Isolation and Characterization of Staphylococcus hominis
My paper can be viewed here.
My paper can be viewed here.
I designed this fabric on my computer and uploaded it to a website to have it custom printed. Microbes were the inspiration for the design. I was inspired by green algae cells and how different and complex they can be. Using the fabric, I created pillows that mimic the shape of some green algae cells. They are connected by Velcro in emulate the shape and design of green algae cells in chains.
Summary: NASA’s Cassini spacecraft has picked up traces of hydrogen plumes on the surface of one of Saturn’s moon Enceladus, indicating chemical reactions between warm water and rocks on the floor of a liquid ocean. This could potentially indicated the presence of life, but not as we know it. It took Cassini 20 years to reach Enceladus and make his discovery, and now it will continue to drift past Saturn until it is eventually destroyed in Saturn’s rings in September of this year.
Connection: This article is based on a lot of the same ideas we discussed during Eric Collins’ lecture about Astrobiology.
Critical Analysis: The possibility of life existing on other planets is very high, but there is a lot of question about whether or not we would be able to identify that life as life as we know it. Life not as we know it would be much harder to identify simply because of that fact that we would not be as able to easily identify it as “life”. There was an extremely high cost associated with this discovery and the amazing piece of technology used to make this discovery will now just be destroyed in space having completed its purpose.
Question: What is life not as we know it? What is a good definition of life? How can we expand out definition of life to accommodate lifestyles that we have not yet seen? Will we ever be able to find other lifeforms and classify them as being alive if we don’t yet understand what other forms of life might be? Is the cost of advanced piece of machinery and spacecrafts worth the results?
Summary: Turquoise Killfish (Nothobranchius furzeri) have one of the shortest lifespans on vertebrates on earth, reaching sexual maturity at just 3 weeks old and dying within a matter of months. It was found that old Killfish that consumed feces from a younger Killfish would live up to 45% longer than expected because of the microbes in the younger fish’s feces.
Connections: In class, we talked about fecal transplantation in humans as a way to treat diseases and disorders. This is a very similar concept. The older fish are receiving microbes from the younger fish’s feces to extend their lifespan.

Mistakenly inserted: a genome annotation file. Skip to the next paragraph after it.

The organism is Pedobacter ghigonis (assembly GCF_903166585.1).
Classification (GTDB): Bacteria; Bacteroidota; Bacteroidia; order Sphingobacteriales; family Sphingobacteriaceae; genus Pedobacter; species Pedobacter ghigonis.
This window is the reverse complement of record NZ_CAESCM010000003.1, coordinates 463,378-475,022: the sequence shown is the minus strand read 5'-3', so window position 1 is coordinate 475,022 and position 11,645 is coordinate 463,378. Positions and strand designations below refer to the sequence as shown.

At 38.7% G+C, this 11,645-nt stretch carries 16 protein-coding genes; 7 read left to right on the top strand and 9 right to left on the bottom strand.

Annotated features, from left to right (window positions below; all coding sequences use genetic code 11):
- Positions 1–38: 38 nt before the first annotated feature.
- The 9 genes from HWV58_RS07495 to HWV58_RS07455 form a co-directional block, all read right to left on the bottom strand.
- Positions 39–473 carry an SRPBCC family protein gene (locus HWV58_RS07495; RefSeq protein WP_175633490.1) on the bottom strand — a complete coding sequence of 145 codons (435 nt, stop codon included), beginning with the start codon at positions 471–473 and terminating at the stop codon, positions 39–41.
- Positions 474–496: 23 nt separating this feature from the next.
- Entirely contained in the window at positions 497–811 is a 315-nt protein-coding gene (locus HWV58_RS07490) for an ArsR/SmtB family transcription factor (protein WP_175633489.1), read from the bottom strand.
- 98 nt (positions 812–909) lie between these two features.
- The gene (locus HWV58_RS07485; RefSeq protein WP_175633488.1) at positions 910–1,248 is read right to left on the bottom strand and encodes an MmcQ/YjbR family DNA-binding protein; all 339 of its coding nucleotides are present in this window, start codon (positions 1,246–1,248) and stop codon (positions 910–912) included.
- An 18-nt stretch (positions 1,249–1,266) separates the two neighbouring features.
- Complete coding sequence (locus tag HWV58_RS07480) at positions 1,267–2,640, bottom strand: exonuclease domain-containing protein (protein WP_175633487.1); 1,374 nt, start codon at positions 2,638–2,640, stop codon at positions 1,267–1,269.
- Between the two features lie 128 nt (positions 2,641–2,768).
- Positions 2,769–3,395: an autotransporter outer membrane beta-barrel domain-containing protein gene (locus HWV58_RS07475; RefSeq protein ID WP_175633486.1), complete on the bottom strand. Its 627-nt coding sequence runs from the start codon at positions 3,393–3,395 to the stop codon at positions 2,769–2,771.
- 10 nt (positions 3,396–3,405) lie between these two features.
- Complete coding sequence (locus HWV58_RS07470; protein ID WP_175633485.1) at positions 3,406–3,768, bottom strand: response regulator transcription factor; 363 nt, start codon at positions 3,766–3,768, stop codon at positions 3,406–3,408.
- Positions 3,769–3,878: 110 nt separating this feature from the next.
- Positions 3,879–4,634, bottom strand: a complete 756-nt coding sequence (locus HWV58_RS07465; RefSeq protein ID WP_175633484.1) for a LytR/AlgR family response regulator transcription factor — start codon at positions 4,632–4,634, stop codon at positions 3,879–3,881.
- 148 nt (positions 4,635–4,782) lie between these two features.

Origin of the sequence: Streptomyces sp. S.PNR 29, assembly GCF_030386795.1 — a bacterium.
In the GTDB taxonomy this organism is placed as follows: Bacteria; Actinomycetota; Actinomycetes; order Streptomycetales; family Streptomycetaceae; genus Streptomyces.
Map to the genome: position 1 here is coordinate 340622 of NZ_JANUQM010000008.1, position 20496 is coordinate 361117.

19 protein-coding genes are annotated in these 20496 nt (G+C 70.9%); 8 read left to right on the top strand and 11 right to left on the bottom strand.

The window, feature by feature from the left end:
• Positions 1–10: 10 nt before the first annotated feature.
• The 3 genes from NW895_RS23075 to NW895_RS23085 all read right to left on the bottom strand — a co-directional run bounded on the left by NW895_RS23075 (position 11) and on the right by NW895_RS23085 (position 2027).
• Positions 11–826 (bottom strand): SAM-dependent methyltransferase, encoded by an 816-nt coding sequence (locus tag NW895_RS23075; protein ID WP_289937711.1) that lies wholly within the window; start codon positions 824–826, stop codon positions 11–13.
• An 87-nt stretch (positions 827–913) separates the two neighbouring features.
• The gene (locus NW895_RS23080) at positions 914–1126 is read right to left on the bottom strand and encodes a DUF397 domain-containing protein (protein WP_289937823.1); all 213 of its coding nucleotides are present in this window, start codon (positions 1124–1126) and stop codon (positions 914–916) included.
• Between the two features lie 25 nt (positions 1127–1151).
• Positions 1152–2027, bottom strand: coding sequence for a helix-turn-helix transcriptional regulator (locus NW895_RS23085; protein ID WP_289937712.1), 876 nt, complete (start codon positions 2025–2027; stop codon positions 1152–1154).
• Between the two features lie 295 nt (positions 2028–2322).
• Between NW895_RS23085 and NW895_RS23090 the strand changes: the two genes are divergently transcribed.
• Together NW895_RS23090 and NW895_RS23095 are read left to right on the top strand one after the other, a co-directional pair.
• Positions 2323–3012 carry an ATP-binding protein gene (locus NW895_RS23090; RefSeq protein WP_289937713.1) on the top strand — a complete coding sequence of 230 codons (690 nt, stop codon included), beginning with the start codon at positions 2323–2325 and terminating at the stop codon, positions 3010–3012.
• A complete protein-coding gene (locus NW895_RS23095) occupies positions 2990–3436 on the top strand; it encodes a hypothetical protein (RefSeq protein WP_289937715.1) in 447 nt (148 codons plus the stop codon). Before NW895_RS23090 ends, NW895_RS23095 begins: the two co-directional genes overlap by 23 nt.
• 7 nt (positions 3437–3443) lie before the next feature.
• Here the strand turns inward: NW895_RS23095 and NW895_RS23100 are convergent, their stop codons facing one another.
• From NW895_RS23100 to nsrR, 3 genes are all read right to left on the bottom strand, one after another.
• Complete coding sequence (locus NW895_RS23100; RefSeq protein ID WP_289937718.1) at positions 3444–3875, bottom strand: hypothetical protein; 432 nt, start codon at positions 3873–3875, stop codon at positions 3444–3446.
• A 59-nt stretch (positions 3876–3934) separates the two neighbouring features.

Critical analysis: I found this article very interesting because of the application of human fecal transplantation. It is a very similar process, but is occurring naturally in these fish populations. I would like to know more about the specific processes and microbes involved and how that would, in fact, increase the lifespan of the fish. The article does not go into much detail in that respect.
Question: Could something similar to this occur in humans? Would you consider a fecal transplant to extend your life? What are the specific microbes involved in this process and how do that actually extend lifespan
These are my three paintings with microbes. The first is a mountain scene on TSA, the second is a sea shell on EMB, and the third is a sea anemone on MAC. The red color on the S. marcescens, which is what the mountains and the “reflection” of the mountains is made of. I also attempted to add some into the sky to represent the aurora, but it did not grow in the presence of the other bacteria there.
Article Link: https://www.nytimes.com/2017/02/10/opinion/sunday/microbes-a-love-story.html?_r=0
Summary: Microbes keep us sexy. Because there are so many microbes in the world that are dangerous to humans, we tend not to focus on the one that keep us healthy or even the ones that could keep us sexy. According to this article by Moises Velasquez-Manoff, sharing microbes through kissing (like you mean it), spending time with close friends, and caring for infants, we self-vaccinate by trading microbes with people who have different microbes inside of them then we do. According to this classic Swiss study, microbes can also give us a “healthy glow” or a “sexy” smell that can attract people with opposite immune system genes. This article also references a study with mice where some mice where give a probiotic that made them more attractive to mice of the other sex and made female mice more fertile. Trading microbes with other people can help keep is more healthy overall and help produce healthier offspring.
Connections: We have discussed useful microbes in class, specifically microbes that are in our guts. This article goes into more detail about how the microbes that are already inside us can be beneficial.
Critical Analysis: I found this article as a whole extremely interesting. I think it is especially interesting that animals such as young elephants and naked mole rats actively try to acquire microbes from their parents. Young elephants eat the feces of their mother to acquire microbes necessary for digestion and makes mole rats babies beg their parents for their anal excretions. That is both extremely gross and super cool. The prospect of probiotics that could make you more attractive or fertile is through-provoking.
Question: If a “super probiotic” that could make you more attractive could exist or was created for human use, would you take it? Why or why not?
Hey! Im Karen Biondich and I am in my third year at UAF. My major is Biology with a concentration in Physiology. My plan has always been to go to vet school, but since starting college I have discovered a passion for the human body and how it works, so I have no idea what my future will hold. I love skiing and Netflix and I rode a horse for the first time this past summer.